12 tips to get your photo right in low light

TAKING a photo is easier than ever. Taking a good photo, especially in low level light or of light at night, remains a challenge. 

Canon Australia has teamed up with Sydney's Vivid Festival this year and is on a mission to help amateur photographers nail their low-light shots.

Canon Collective photographers Colin Baker and Greg Sullavan recommend these tips to get your shots of light at night:

1. Colin recommends using taking a tripod, a digital remote release (so you can do calculated long exposures), and your fastest lenses and brave the crowds to get the position you want.

2. Keep your ISO as low as possible, check your composition and shoot the moment as it presents.

3. Wide open with fast shutter will capture the video detail, but you'll have to push your ISO to achieve correct exposure (i.e. 1/50th @ f1.4 @ 6400ISO). Tight with slow shutter will allow for a lower ISO but light detail may become washed out due to video movement (i.e. 30 sec @ f11 @ 100ISO).

4. Look at the scene, calculate what you want the outcome to look like, choose the shutter speed, then select the aperture and ISO for your creative styling.

5. Once you've determined all the obvious positions, explore the city and find locations and vantage points no-one's using.

6. Think about foreground interest to help separate the viewer's eyes from the structure and add human appeal, which can also provide scale.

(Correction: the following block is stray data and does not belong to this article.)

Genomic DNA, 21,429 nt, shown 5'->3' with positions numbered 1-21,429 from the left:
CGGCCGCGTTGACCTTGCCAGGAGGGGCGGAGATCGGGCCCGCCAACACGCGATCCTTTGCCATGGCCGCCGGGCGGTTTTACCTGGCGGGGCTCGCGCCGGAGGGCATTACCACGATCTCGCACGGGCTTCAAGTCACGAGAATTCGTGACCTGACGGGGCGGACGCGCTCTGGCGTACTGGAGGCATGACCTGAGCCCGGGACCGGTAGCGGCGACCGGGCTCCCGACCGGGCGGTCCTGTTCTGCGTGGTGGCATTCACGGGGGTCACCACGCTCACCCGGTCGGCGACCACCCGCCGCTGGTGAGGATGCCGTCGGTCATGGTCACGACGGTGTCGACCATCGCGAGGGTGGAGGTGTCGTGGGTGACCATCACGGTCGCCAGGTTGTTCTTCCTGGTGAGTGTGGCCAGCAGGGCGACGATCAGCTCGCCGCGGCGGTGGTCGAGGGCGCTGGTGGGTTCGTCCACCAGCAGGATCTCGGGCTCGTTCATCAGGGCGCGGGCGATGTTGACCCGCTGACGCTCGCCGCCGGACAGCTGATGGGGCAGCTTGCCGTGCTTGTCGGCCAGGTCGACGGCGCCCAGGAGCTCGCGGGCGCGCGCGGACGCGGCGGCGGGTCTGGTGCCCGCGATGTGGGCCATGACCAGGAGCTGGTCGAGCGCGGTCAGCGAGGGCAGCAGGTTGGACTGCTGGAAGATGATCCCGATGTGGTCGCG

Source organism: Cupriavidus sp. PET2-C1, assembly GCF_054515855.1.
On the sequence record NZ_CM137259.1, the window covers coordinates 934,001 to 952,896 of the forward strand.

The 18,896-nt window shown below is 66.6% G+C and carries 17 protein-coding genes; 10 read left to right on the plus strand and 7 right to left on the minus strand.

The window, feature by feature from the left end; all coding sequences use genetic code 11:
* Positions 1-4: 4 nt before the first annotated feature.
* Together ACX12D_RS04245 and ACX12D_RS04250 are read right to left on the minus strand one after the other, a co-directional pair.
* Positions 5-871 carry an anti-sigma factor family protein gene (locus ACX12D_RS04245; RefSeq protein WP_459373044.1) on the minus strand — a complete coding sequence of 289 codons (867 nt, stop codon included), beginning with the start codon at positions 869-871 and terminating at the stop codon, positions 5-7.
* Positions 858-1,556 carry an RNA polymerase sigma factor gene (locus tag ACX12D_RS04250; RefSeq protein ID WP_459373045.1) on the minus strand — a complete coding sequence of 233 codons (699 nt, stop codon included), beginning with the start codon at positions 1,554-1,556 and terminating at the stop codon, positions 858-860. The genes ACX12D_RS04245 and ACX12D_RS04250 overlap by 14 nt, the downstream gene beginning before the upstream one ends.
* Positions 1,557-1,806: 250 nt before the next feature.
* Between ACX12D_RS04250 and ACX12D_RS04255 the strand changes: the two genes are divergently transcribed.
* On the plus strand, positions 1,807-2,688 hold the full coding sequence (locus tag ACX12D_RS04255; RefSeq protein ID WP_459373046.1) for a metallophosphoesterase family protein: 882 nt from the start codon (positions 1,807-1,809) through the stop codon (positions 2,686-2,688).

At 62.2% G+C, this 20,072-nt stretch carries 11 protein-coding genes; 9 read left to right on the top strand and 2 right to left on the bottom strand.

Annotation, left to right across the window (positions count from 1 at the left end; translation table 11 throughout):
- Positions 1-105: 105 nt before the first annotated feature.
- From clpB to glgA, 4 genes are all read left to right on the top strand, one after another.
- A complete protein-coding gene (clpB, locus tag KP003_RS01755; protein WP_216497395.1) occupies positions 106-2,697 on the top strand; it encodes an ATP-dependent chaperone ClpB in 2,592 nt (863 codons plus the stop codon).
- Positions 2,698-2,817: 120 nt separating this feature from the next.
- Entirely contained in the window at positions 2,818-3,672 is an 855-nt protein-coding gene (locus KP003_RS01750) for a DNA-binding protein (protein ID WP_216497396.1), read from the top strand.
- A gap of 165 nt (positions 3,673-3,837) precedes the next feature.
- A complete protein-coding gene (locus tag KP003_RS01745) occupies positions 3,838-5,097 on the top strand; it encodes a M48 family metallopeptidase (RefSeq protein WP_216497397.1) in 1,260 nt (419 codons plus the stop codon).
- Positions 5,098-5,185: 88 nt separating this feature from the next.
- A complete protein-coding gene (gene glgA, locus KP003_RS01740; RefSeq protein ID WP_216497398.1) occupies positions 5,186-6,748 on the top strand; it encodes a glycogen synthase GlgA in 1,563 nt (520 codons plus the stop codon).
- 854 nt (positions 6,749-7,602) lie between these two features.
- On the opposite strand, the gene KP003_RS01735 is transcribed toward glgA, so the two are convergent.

Colin Baker's image of the Sydney Harbour Bridge lit up in celebration.
Colin Baker's image of the Sydney Harbour Bridge lit up in celebration.

7. If all else fails, come on a Canon Collective photo walk at Vivid Sydney, or one of our many Canon Collective events taking place around the country.

For Greg, a good shot of light at night means looking for a different perspective:

8. Perspective. Look for a unique perspective that no-one else has seen before. A simple change in the angle or lens can create an image that takes your photography to the next level.

9.  Movement. Sometimes a long exposure can capture light trails of moving object such as Vivid Ferries in the harbour. Use a Tripod at 30 seconds, F8, 100 ISO to get started!

10.  Multiple Exposures. For many photographers, your camera is able to shoot multiple exposures. Set your camera up to multiple exposure, additive mode to build layers of light. Use a tripod and a cable release for best results. A camera setting of 30 seconds, F22, 100 ISO for 5 exposures would be a great starting place.

11. Lens Twist. When shooting a long exposure on a tripod, why not add a creative twist by gently zooming forwards and backwards while the shutter is open. An exposure to start with might be 30 seconds, F22 at 800 ISO.

12. Star Burst. Many wide angle Canon lenses will create a Star Burst when exposing a specular light source. This is caused by light bouncing off the aperture blades of the lens at the minimum aperture of F22. Try an exposure of 30 seconds, F22 at 800 ISO to get started!

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